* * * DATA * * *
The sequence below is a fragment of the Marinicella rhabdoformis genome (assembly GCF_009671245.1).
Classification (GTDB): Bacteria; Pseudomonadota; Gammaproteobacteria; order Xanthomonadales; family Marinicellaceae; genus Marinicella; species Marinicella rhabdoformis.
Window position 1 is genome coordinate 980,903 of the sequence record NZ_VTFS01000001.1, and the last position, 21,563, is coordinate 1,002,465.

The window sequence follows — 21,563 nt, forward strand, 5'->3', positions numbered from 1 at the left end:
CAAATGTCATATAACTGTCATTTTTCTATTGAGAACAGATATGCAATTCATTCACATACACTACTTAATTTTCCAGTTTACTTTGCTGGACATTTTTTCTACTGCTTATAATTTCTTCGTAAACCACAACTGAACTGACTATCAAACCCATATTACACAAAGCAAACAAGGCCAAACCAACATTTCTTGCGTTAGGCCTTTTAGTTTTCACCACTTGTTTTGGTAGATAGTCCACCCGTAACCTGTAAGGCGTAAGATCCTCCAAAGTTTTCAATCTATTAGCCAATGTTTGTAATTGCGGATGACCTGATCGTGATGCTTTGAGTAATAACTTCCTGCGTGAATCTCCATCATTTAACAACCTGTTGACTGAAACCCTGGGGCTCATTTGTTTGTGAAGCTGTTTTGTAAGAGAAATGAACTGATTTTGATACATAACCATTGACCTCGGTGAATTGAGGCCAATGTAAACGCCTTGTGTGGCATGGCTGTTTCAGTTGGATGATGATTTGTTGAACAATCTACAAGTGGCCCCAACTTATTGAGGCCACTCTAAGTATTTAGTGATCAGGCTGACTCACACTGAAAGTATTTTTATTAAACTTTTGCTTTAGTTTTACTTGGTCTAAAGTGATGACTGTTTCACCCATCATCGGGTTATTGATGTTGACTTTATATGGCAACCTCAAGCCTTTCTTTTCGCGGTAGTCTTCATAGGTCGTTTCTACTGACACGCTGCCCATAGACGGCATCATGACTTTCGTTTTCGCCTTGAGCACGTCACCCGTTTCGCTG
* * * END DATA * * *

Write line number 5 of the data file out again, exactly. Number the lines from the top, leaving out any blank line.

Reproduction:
CAAATGTCATATAACTGTCATTTTTCTATTGAGAACAGATATGCAATTCATTCACATACACTACTTAATTTTCCAGTTTACTTTGCTGGACATTTTTTCTACTGCTTATAATTTCTTCGTAAACCACAACTGAACTGACTATCAAACCCATATTACACAAAGCAAACAAGGCCAAACCAACATTTCTTGCGTTAGGCCTTTTAGTTTTCACCACTTGTTTTGGTAGATAGTCCACCCGTAACCTGTAAGGCGTAAGATCCTCCAAAGTTTTCAATCTATTAGCCAATGTTTGTAATTGCGGATGACCTGATCGTGATGCTTTGAGTAATAACTTCCTGCGTGAATCTCCATCATTTAACAACCTGTTGACTGAAACCCTGGGGCTCATTTGTTTGTGAAGCTGTTTTGTAAGAGAAATGAACTGATTTTGATACATAACCATTGACCTCGGTGAATTGAGGCCAATGTAAACGCCTTGTGTGGCATGGCTGTTTCAGTTGGATGATGATTTGTTGAACAATCTACAAGTGGCCCCAACTTATTGAGGCCACTCTAAGTATTTAGTGATCAGGCTGACTCACACTGAAAGTATTTTTATTAAACTTTTGCTTTAGTTTTACTTGGTCTAAAGTGATGACTGTTTCACCCATCATCGGGTTATTGATGTTGACTTTATATGGCAACCTCAAGCCTTTCTTTTCGCGGTAGTCTTCATAGGTCGTTTCTACTGACACGCTGCCCATAGACGGCATCATGACTTTCGTTTTCGCCTTGAGCACGTCACCCGTTTCGCTG